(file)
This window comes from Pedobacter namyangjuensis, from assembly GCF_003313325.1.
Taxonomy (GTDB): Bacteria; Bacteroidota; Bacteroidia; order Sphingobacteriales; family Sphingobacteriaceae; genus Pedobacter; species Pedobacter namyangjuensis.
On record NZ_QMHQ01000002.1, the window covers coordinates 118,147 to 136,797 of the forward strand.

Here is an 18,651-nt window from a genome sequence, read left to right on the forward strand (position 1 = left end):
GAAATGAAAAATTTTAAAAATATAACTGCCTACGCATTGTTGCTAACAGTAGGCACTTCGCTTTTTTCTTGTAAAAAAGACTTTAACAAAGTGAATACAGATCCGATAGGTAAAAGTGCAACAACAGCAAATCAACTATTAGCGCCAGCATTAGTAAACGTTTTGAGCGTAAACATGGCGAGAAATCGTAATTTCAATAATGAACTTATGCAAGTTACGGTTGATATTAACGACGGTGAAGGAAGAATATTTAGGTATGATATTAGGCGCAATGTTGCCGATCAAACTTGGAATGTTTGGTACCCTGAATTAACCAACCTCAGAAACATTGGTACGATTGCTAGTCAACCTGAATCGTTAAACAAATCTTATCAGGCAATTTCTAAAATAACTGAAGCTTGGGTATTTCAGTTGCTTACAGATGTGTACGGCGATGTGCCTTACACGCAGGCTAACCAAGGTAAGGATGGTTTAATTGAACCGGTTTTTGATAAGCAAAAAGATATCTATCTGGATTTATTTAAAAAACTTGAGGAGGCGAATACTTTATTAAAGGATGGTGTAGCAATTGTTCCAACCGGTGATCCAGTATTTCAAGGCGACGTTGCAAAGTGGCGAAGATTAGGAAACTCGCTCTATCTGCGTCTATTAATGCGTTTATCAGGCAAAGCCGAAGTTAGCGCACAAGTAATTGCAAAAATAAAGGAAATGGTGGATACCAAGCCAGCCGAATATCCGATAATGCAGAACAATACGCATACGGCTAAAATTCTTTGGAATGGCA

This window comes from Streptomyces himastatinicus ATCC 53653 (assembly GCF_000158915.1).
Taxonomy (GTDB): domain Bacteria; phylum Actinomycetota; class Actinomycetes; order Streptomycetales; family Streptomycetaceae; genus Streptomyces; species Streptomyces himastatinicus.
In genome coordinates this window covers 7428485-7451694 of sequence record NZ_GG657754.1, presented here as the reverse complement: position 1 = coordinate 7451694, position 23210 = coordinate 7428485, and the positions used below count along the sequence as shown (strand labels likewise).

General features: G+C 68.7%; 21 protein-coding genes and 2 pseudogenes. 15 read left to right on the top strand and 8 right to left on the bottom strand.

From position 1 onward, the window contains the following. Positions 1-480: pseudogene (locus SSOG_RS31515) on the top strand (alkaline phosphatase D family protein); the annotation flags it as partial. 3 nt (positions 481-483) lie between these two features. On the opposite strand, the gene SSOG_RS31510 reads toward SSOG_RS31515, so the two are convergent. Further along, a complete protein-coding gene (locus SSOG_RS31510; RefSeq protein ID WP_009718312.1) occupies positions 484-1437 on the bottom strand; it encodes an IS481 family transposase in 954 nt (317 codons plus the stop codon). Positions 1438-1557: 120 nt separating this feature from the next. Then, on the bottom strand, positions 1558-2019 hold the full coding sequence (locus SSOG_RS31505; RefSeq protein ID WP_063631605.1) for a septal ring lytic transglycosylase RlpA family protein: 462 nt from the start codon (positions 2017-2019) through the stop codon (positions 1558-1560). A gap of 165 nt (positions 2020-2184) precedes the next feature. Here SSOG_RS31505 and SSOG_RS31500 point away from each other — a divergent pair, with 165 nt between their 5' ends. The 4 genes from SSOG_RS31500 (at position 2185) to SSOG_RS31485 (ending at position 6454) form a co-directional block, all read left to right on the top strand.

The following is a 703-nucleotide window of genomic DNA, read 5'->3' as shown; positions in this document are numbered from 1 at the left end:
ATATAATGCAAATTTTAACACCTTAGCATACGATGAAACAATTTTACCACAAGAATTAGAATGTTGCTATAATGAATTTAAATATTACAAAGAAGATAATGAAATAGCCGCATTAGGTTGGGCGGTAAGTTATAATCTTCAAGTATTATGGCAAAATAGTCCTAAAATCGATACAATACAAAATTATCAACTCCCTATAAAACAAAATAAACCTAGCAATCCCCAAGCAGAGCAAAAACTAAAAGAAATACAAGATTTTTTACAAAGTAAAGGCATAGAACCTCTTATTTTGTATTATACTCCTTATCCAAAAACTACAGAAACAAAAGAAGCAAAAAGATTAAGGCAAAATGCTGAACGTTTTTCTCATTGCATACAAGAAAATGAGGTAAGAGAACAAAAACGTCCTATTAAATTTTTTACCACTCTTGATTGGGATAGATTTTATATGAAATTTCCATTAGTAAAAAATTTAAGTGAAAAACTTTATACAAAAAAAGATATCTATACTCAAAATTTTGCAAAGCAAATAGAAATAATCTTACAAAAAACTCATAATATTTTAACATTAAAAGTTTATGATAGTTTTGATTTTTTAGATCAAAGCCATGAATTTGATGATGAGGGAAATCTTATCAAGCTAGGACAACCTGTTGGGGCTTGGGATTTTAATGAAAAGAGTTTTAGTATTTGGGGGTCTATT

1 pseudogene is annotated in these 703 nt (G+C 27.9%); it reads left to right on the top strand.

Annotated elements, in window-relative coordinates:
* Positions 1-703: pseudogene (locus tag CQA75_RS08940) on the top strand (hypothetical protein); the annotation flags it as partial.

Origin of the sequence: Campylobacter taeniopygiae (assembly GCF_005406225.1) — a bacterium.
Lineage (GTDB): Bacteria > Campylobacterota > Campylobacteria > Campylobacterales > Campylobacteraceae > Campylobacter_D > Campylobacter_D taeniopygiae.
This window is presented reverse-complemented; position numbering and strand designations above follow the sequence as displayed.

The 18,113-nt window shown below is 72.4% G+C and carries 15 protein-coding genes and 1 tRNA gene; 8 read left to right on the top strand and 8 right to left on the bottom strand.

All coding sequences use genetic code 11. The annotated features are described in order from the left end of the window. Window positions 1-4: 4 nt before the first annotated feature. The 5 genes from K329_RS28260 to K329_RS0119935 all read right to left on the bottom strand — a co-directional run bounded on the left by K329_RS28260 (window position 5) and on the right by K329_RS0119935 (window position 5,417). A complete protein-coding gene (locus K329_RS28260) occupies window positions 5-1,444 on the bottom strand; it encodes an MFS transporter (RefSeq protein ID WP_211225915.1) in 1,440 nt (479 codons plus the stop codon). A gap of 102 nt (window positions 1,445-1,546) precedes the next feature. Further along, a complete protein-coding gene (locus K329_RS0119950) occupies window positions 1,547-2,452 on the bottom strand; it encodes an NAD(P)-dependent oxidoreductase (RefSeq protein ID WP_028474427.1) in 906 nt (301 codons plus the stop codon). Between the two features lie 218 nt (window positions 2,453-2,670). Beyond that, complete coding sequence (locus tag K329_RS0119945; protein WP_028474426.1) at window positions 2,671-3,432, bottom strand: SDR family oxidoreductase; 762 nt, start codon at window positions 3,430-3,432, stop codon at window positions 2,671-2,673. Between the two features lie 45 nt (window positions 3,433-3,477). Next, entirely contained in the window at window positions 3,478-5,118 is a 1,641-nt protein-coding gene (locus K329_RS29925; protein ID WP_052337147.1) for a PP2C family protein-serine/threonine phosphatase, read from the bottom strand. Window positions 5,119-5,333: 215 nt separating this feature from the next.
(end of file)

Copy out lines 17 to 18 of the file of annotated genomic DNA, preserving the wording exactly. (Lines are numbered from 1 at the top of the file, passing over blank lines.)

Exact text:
Lineage (GTDB): Bacteria > Campylobacterota > Campylobacteria > Campylobacterales > Campylobacteraceae > Campylobacter_D > Campylobacter_D taeniopygiae.
This window is presented reverse-complemented; position numbering and strand designations above follow the sequence as displayed.